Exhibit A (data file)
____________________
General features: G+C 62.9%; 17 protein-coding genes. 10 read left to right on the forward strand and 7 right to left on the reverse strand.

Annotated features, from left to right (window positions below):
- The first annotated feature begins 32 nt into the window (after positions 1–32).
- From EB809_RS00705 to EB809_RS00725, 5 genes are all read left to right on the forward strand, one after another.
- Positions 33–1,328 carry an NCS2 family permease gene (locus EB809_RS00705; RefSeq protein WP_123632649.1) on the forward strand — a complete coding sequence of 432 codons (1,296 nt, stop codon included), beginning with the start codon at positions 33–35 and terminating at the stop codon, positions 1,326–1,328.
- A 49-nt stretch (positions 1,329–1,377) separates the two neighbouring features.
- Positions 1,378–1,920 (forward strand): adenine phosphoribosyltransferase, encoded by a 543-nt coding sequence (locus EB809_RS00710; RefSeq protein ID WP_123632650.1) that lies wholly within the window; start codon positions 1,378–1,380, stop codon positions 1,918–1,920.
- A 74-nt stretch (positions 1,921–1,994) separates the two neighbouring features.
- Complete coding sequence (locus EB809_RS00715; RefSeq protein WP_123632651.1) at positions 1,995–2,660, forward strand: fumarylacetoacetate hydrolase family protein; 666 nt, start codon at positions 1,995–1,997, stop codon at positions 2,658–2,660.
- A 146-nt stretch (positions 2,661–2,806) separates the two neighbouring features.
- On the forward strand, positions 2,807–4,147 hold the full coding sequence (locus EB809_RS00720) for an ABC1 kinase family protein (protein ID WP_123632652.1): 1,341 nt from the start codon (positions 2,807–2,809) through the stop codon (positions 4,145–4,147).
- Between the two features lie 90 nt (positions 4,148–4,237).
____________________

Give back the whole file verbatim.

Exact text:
General features: G+C 62.9%; 17 protein-coding genes. 10 read left to right on the forward strand and 7 right to left on the reverse strand.

Annotated features, from left to right (window positions below):
- The first annotated feature begins 32 nt into the window (after positions 1–32).
- From EB809_RS00705 to EB809_RS00725, 5 genes are all read left to right on the forward strand, one after another.
- Positions 33–1,328 carry an NCS2 family permease gene (locus EB809_RS00705; RefSeq protein WP_123632649.1) on the forward strand — a complete coding sequence of 432 codons (1,296 nt, stop codon included), beginning with the start codon at positions 33–35 and terminating at the stop codon, positions 1,326–1,328.
- A 49-nt stretch (positions 1,329–1,377) separates the two neighbouring features.
- Positions 1,378–1,920 (forward strand): adenine phosphoribosyltransferase, encoded by a 543-nt coding sequence (locus EB809_RS00710; RefSeq protein ID WP_123632650.1) that lies wholly within the window; start codon positions 1,378–1,380, stop codon positions 1,918–1,920.
- A 74-nt stretch (positions 1,921–1,994) separates the two neighbouring features.
- Complete coding sequence (locus EB809_RS00715; RefSeq protein WP_123632651.1) at positions 1,995–2,660, forward strand: fumarylacetoacetate hydrolase family protein; 666 nt, start codon at positions 1,995–1,997, stop codon at positions 2,658–2,660.
- A 146-nt stretch (positions 2,661–2,806) separates the two neighbouring features.
- On the forward strand, positions 2,807–4,147 hold the full coding sequence (locus EB809_RS00720) for an ABC1 kinase family protein (protein ID WP_123632652.1): 1,341 nt from the start codon (positions 2,807–2,809) through the stop codon (positions 4,145–4,147).
- Between the two features lie 90 nt (positions 4,148–4,237).